- The game seemed to turn on the start of the second half. The Bills won the coin toss to start the game and elected to defer, choosing to get the ball at the start of the second half. But once they got it, they didn’t do much.
Buffalo picked up a couple of first downs during the three minute possession to start the half, but the offense failed on 3rd and 5 from the Indy 48.
Indy went 4-for-4 on third downs during the 87-yard drive, converting a 3rd and 17 from the Buffalo 32 yard line. On that play, the Bills put very little pressure on QB Andrew Luck, and he had 4-or-5 seconds to step up and find a Reggie Wayne open down the field.
It was fitting that the Indianapolis touchdown came on a third down, third and goal from the eight. The Bills rushed four, got very little pressure, and Luck found T.J. Hilton in the end zone for the score.
“They had that long drive. We were talking, third down really got us today. We’d get them in third down and something, and they’d scramble he’d buy some time and hit a lane. That really got us today. “
- The Colts offense did third down damage during the second quarter also, on a 82-yard field goal drive. And this time, it was Andrew Luck who made the plays by scrambling for first downs. The Bills got caught in man coverage on both plays, and the defensive backs had their backs to the line of scrimmage following their men downfield. That opened things up for Luck (not lucky) scrambles of 8 and 14 yards.
- There was an officiating debacle at the end of the second quarter that cost the Bills another three points. Indy hit a 25-yard pass to Reggie Wayne and he dragged Buffalo defenders down to the three yard line. Right at that point, safety Jairus Byrd raked the ball out of Wayne’s arms before he went down. Byrd came up with the ball, but the Bills didn’t get possession because of blown calls by both the on-field officials and the replay officials upstairs.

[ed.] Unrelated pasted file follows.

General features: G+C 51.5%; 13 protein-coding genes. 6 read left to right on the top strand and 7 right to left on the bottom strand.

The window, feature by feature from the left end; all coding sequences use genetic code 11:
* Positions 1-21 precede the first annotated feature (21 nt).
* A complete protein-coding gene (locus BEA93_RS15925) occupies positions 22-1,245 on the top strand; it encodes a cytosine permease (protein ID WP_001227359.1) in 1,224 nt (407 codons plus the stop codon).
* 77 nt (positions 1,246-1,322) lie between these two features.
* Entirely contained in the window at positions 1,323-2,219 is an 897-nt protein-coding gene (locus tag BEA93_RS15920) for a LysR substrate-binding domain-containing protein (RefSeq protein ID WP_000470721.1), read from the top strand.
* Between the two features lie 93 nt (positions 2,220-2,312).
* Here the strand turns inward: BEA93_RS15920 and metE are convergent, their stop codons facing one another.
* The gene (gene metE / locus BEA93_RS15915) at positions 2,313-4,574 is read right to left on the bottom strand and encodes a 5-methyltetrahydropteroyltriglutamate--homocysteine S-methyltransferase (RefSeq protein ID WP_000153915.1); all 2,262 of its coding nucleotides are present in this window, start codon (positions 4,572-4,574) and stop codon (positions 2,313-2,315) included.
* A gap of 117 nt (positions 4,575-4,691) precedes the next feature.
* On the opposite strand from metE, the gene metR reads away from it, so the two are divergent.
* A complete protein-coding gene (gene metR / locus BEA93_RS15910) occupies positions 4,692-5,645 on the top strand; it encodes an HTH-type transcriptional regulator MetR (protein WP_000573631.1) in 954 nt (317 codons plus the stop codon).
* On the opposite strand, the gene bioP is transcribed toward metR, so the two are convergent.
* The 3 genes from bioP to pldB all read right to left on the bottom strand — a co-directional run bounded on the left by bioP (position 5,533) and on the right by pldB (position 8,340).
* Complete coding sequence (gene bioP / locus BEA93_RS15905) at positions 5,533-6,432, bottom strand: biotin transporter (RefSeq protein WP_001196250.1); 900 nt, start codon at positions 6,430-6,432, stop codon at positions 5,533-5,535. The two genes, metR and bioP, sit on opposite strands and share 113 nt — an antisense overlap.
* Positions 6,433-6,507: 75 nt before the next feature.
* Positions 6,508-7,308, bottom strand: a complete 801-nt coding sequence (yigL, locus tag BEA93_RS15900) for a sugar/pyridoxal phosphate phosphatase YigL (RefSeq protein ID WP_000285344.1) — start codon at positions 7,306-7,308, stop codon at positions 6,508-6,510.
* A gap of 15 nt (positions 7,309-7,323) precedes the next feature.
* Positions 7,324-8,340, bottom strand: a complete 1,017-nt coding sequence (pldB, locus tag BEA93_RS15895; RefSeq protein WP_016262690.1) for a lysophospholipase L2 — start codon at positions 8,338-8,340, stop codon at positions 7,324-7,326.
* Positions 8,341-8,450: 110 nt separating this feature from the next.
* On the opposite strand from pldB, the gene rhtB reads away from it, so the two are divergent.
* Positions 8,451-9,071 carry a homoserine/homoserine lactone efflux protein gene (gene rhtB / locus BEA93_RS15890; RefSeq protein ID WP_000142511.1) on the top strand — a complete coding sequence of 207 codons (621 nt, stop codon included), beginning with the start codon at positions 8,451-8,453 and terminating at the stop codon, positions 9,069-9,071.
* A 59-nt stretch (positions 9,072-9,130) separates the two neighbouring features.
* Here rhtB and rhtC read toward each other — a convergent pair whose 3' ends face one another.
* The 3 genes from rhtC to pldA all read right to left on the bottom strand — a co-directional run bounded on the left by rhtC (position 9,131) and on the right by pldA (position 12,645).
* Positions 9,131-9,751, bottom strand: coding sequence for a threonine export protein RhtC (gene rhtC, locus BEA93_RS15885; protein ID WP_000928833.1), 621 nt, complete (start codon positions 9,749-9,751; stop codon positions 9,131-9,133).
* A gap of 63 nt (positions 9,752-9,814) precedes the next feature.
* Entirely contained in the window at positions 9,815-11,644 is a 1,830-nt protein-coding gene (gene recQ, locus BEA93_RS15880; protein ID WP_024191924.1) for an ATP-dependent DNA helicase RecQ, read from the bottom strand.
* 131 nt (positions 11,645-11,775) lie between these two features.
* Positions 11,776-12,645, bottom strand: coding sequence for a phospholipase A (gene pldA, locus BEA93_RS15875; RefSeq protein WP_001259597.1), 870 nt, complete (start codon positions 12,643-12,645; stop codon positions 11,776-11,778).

There’s no evidence of a whistle blowing the play dead, yet referee Ed Hochuli opened his mic to say, “There was no fumble. Indianapolis has the ball.” Why? And more importantly, why no replay review?
There was plenty of time. In fact, the Colts called a time out to stop the clock, giving the replay official upstairs plenty of time to signal down to Hochuli to take another look. But no signal came.
The league can make all the rules it wants regarding replay challenges, when they’re allowed and what they cover. But when an egregious mistake on the field goes un-reviewed, like Wayne’s fumble at the three yard line, it’s no wonder coaches (like Detroit’s Jim Schwartz last week) reach for the challenge flag.
To make matters worse, Hochuli inexplicably put another second on the clock after Andrew Luck’s third down spike of the ball, giving the Colts time to kick a field goal. The video evidence seemed to show the clock had expired.
- The Colts pass rush gave Bills RT
Chris Hairstona rough time in the game. Hairston struggled with the outside rush of veteran DE Robert Mathis most of the day. In the first quarter, on the play before Rian Lindell’s first field goal, Mathis beat Hairston around the edge and hurried Ryan Fitzpatrickinto a quick, short pass to Stevie Johnsonthat failed to pick up a first down.
It was Mathis’ sack of Fitzpatrick five minutes into the second quarter that pushed the Bills too far back to try a long field goal, at least in Chan Gailey’s judgment. And Mathis hit Fitzpatrick’s arm in the final minute of the first half that caused him to miss badly on a pass to Stevie Johnson.
- Colts LB Jerrell Freeman had a sensational game right from the start. He finished with 16-tackles and a sack, with three quarterback hits. Freeman spent the last three years in the CFL, after a standout career in college at Mary Hardin-Baylor. We joked on the broadcast that we had not heard of Mary Hardin-Baylor College. Turns out it’s a small, Division III program in Texas.